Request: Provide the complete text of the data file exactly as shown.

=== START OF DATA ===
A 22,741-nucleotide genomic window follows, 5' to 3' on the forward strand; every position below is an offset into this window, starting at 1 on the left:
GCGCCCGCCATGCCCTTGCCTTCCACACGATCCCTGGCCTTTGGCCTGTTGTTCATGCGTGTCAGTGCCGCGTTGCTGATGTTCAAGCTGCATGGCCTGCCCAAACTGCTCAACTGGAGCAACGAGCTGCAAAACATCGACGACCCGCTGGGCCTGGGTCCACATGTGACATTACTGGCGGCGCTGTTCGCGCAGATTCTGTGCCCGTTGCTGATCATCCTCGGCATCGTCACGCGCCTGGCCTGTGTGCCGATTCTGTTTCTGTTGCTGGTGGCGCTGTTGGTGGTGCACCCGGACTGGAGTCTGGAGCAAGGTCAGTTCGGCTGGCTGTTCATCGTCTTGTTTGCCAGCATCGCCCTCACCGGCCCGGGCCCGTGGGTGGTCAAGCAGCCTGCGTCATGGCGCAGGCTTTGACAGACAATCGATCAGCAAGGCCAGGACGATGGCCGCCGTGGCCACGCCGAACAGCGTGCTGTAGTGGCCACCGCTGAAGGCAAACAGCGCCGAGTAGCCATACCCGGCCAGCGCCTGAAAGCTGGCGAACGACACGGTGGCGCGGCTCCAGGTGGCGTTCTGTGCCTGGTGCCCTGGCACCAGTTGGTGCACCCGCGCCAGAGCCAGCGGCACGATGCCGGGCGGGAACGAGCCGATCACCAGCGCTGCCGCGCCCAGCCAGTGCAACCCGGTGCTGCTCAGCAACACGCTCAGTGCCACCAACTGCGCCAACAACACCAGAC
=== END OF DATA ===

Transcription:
A 22,741-nucleotide genomic window follows, 5' to 3' on the forward strand; every position below is an offset into this window, starting at 1 on the left:
GCGCCCGCCATGCCCTTGCCTTCCACACGATCCCTGGCCTTTGGCCTGTTGTTCATGCGTGTCAGTGCCGCGTTGCTGATGTTCAAGCTGCATGGCCTGCCCAAACTGCTCAACTGGAGCAACGAGCTGCAAAACATCGACGACCCGCTGGGCCTGGGTCCACATGTGACATTACTGGCGGCGCTGTTCGCGCAGATTCTGTGCCCGTTGCTGATCATCCTCGGCATCGTCACGCGCCTGGCCTGTGTGCCGATTCTGTTTCTGTTGCTGGTGGCGCTGTTGGTGGTGCACCCGGACTGGAGTCTGGAGCAAGGTCAGTTCGGCTGGCTGTTCATCGTCTTGTTTGCCAGCATCGCCCTCACCGGCCCGGGCCCGTGGGTGGTCAAGCAGCCTGCGTCATGGCGCAGGCTTTGACAGACAATCGATCAGCAAGGCCAGGACGATGGCCGCCGTGGCCACGCCGAACAGCGTGCTGTAGTGGCCACCGCTGAAGGCAAACAGCGCCGAGTAGCCATACCCGGCCAGCGCCTGAAAGCTGGCGAACGACACGGTGGCGCGGCTCCAGGTGGCGTTCTGTGCCTGGTGCCCTGGCACCAGTTGGTGCACCCGCGCCAGAGCCAGCGGCACGATGCCGGGCGGGAACGAGCCGATCACCAGCGCTGCCGCGCCCAGCCAGTGCAACCCGGTGCTGCTCAGCAACACGCTCAGTGCCACCAACTGCGCCAACAACACCAGAC